L is a big fan of courgettes and carrots (most of it eventually ends up on the floor, and thence in the dog, but he grabs and sucks and gums with enthusiasm). The first time I gave him a cherry tomato, he pulled the most peculiar face and drummed his feet on the high chair, and I assumed he must not like it. But no; when it fell out and I put it back on the table, he grabbed with enthusiasm and shoved it straight back in, for another flapping-and-grimacing session. I guess tomatoes must be pretty intense (and home-grown fresh tomatoes even more so) after six months of breastmilk.

Seeing him starting to experiment with food has been fun; being able to share food that I grew with him has been fantastic.

It’s not that I want to be parenty-high-horse about it. L is also eating plenty of stuff I didn’t grow; and I don’t garden because I think it’s better for L, although I do want to reduce household food miles**, but because I love doing it. It’s one of the non-parent things I’ve tried to keep up while submerged in newborn parenting.

But I love growing food, and I love eating food I’ve grown, and I love being able to include L in that. Some of those plants I planted (or watered, or thinned) while carrying him in a sling over the last six months. I harvest them while he plays on the grass, and then we both eat them. It feels like the way I want my life to fit together, with the various parts of it feeding (ha!) into one another.

And then I blog about it, and the words join into the same pattern.

* There’s been salad all summer; but we haven’t eaten that much of it. I have to conclude that we just don’t eat much in the way of salad leaves, even nice ones, and intend to plant much less of that next year.
** Not that our tiny back garden meets more than a fraction of our food needs, although I’m trying to improve on that over time as I work out what’s best to grow.

Trike review: 4.5 months in

Some time ago, before L was born, we bought a Christiania cargo trike, which we used for the first time when he was about 5 wks old. How is it working out now he’s nearing 5 months?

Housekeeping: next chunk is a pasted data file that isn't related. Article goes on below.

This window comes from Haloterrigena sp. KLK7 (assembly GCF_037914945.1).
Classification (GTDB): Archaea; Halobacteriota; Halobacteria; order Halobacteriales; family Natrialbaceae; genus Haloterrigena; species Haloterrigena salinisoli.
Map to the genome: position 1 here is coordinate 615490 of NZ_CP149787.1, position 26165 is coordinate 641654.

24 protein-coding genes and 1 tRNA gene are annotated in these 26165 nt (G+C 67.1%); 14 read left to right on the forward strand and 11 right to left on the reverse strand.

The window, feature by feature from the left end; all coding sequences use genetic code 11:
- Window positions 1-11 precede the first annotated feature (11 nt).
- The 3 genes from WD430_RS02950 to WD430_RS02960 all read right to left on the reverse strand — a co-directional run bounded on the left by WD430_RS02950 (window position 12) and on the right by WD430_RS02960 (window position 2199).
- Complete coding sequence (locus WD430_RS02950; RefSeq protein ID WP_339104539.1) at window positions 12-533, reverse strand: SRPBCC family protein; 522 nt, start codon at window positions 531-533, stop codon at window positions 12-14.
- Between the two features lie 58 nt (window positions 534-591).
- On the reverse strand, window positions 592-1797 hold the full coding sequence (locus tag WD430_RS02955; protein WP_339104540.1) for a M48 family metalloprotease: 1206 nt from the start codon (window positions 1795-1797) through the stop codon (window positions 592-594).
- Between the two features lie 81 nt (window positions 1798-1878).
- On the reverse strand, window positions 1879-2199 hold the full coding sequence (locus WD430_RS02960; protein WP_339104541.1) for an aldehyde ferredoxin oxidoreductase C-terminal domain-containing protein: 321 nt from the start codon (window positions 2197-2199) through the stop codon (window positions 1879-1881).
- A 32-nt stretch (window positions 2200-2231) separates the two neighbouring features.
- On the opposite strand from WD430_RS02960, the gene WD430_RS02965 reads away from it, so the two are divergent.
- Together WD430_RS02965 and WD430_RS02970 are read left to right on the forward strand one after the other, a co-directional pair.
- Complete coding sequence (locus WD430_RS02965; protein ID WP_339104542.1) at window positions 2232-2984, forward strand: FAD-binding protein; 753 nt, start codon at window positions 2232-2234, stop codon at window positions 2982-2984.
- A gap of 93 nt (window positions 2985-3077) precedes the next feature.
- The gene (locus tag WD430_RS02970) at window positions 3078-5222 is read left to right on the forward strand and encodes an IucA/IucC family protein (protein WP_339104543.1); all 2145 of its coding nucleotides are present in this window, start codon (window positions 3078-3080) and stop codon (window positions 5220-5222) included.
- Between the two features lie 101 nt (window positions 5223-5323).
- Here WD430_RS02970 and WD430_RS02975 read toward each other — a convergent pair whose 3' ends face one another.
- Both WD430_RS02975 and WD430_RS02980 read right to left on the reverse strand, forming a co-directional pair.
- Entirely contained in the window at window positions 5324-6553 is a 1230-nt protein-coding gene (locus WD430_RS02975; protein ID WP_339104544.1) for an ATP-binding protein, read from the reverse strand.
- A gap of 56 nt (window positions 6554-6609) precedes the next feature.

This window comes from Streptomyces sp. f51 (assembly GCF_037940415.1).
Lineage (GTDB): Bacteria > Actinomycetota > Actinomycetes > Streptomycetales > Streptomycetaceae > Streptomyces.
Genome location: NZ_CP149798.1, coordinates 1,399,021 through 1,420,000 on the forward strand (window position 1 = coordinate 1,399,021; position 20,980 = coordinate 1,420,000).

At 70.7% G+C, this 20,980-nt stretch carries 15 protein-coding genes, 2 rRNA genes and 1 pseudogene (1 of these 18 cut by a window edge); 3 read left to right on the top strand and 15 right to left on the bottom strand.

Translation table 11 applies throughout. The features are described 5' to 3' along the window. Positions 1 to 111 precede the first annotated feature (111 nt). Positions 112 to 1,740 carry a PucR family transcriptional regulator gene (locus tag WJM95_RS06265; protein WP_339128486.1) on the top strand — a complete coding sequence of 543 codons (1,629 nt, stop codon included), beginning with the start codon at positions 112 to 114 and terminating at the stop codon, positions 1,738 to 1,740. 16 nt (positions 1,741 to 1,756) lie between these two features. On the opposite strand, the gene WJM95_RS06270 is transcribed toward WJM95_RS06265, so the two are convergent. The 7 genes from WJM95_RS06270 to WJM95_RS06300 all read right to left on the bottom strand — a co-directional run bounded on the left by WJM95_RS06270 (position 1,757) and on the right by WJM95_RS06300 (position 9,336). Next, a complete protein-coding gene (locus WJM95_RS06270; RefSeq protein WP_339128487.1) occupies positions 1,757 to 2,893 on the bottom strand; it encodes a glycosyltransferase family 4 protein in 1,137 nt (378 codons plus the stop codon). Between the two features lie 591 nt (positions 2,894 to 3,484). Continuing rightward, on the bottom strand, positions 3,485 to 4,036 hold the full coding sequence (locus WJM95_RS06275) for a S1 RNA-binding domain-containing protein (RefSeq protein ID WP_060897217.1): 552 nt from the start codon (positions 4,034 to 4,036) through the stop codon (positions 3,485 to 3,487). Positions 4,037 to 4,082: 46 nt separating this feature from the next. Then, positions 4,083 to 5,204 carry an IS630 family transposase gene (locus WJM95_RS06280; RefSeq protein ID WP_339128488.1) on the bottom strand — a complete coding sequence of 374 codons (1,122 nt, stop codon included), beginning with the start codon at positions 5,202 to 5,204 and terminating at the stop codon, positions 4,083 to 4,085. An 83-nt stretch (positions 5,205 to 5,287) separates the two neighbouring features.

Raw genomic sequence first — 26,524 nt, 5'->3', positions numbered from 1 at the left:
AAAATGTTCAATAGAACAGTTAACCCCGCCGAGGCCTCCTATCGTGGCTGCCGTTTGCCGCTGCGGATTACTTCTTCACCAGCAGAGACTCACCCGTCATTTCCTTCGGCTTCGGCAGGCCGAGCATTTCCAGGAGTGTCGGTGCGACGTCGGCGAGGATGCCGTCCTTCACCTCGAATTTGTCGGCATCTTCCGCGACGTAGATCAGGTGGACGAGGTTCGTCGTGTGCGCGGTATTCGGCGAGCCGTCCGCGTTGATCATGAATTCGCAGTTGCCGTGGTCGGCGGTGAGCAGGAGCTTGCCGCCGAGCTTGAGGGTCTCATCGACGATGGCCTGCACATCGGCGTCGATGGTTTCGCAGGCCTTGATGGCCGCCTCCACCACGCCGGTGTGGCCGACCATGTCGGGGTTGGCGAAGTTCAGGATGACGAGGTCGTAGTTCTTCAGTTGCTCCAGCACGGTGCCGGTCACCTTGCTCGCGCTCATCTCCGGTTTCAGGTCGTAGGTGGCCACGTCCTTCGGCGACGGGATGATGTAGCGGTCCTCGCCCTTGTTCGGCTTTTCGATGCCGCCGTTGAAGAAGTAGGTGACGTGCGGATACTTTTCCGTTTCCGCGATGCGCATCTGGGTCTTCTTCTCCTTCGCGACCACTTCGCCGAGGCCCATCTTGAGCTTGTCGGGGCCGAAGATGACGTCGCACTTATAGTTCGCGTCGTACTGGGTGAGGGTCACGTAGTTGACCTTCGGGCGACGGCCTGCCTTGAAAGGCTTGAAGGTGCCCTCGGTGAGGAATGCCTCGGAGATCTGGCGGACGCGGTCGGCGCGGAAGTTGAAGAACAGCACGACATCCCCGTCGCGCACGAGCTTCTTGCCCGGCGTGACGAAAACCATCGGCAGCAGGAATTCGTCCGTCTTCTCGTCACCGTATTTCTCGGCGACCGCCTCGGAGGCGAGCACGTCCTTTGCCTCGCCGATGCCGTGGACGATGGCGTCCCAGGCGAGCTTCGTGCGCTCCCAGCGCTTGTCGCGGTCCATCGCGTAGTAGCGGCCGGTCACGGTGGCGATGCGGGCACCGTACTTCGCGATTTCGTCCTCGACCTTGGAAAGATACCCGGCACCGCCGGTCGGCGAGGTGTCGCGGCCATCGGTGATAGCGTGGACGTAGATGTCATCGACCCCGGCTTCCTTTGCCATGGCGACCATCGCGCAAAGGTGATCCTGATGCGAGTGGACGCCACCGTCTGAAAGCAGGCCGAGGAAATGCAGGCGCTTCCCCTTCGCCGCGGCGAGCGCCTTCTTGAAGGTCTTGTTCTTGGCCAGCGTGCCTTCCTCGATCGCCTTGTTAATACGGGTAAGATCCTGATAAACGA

It has been absolutely invaluable for middling-local trips: to the shops (a mile away), the library (ditto), the breastfeeding drop-in cafe (1.5 mi). All of these are walkable distances but a mile is a long way to go when you’re carrying a baby plus books/shopping, and have dodgy knees. It also makes the whole thing quicker, and it’s fantastic for putting lots of shopping in.

It’s also been great for going to swimming classes (about 3 miles), but for now that’s about the furthest we can go.

The main issue is bumpy roads. Understandably, L does not like the bumps (the trike doesn’t have suspension, and while his car seat is padded, it must still be a bit surprising to bump around in it), and it turns out that the roads round here are fairly bad. We now take bumps very slowly, and as long as he’s in a good mood, he copes with them.

Regardless of the bumps, though, his tolerance is limited. It definitely pays to feed him before setting off, and if he’s grumpy to start with or it’s late in the day, we’re more likely to have problems. I have done several roadside feeds, and walked home, pushing the trike, with L in the sling, a couple of times. (I’ve also cycled at walking-pace halfway along the Thames Path with a grizzling L in the sling, when he refused point blank to go back in and I got desperate and achey, on the way back from the Royal Festival Hall. I wouldn’t recommend this, but I don’t think it was seriously unsafe given the speed I was going at.) Having said that, he’s also fallen asleep in it a couple of times, and if put into it when already asleep, stays asleep quite reliably.

He prefers to have the hood down (so he can see whoever’s riding it), which is fine when it’s not raining, and even if only raining a little if I cover his legs with a blanket. It gets pretty hot in there with the hood down, too, which he doesn’t like. As a result, we leave the hood down unless it’s proper tipping it down.

From the point of view of the adult rider: it is still not a speed machine! And it’s moderately hard work. I’d like to get a better saddle, too. You get considerable attention when riding it, but almost all of it has been positive.

If you’re considering getting one, bear in mind that you do have to carry the baby when you get out. Not a problem for us as we use slings rather than a pushchair anyway, but I doubt you could get a pushchair in there (certainly not a suitable for < 6 months one). General conclusion: awesome and well worth the money, but we haven't been able to use it quite as much as I hoped in the early months (I was faintly hoping to be able to do the 8 mi down to my parents' house, rather than taking the train, for example, and right now that's not feasible). I am, however, hoping that L will tolerate it for longer as he gets older -- he's certainly getting steadily less bothered by the bumping around already. On the upside, I have a good excuse not to cycle a 35-kg bike + 7kg baby + carseat + misc bits and bobs any further than 3 miles down the road, which is perhaps a good way of building those cycling muscles back up.